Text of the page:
Experience shows that people react differently to the trauma of a serious sexual assault where it has happened. There is no one classic response when it happens and I speak not only of children. Some may be compliant and submissive, some may disassociate themselves from what is happening; they may blank it out, they may freeze, others may protest and resist, they may scream and shout. Some may complain to the first person they see while others may feel shame and shock and not complain for some time. A late complaint does not necessarily mean it is a false complaint and that is a matter for you to consider in the context of all the evidence in this case.
    If a child or children are abused they are often subject to very mixed emotions and that may explain delay in making a complaint. Whether any of that applies here is very much a matter for you. There are sometimes in life, sometimes earlier, sometimes later, moments which can trigger a disclosure when suddenly it is easier to reveal what Mr Miric called "a dirty secret" when the need arises to disclose and speak out because of the situation in which they may find themselves. Never, you may think, an easy thing to do and you may think requiring some courage to do so.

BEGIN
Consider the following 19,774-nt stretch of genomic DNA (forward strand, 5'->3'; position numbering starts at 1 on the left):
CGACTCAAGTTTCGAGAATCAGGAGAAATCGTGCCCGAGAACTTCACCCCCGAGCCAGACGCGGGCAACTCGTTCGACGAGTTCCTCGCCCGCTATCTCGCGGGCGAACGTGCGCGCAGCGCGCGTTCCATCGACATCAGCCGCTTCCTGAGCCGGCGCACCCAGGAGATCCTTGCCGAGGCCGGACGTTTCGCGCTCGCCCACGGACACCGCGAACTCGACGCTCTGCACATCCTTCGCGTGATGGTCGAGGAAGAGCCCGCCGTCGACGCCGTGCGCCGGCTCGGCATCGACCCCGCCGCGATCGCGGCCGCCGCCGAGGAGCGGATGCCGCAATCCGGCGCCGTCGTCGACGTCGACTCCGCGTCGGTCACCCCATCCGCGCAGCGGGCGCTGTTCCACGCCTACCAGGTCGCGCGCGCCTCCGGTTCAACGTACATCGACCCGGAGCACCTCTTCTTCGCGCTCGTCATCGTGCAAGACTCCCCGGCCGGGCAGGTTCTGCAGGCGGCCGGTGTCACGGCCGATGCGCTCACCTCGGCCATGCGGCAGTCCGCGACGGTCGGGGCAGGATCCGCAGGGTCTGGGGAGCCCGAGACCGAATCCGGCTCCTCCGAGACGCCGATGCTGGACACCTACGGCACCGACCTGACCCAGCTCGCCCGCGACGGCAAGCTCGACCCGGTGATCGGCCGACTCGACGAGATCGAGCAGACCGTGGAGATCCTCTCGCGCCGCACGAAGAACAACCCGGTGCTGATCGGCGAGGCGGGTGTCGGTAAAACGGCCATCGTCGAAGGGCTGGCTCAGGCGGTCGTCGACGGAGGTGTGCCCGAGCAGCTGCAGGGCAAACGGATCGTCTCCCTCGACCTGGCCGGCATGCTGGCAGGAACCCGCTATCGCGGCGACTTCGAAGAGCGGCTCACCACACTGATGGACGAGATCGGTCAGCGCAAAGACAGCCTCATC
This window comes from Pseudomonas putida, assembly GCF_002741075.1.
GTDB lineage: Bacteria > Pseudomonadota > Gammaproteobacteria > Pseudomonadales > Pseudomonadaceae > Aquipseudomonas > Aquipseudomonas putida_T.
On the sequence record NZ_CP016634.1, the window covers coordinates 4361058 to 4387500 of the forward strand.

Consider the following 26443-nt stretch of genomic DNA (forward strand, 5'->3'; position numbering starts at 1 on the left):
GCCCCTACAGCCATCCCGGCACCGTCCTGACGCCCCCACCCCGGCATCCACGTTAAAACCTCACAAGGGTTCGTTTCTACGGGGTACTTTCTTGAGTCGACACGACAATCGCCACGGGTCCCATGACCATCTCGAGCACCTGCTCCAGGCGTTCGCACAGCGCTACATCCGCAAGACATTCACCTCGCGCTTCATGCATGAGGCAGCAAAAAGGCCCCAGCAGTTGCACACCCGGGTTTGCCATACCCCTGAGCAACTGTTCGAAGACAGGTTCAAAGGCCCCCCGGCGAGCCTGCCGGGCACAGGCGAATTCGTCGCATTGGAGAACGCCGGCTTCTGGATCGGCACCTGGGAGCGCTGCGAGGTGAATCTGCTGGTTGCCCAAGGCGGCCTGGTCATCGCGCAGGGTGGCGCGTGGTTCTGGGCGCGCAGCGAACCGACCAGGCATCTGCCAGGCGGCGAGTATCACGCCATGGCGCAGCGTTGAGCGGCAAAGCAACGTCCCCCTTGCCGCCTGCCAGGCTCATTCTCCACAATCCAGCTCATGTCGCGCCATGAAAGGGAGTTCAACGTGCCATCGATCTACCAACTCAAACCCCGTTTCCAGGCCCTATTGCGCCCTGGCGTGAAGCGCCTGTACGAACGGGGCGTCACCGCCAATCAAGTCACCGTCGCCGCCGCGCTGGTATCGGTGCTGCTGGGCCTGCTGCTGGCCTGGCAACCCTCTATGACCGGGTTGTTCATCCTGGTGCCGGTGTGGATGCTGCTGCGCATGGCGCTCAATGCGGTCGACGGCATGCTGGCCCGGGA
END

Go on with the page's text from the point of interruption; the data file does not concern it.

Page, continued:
Now let me make it clear that I make these observations to you not as directions of law but as things which in common sense and common experience and with a knowledge of the world you may like to consider in assessing whether there is some sinister or innocent explanation for the delay and whether it affects the honesty and truthfulness or accuracy of a child's evidence."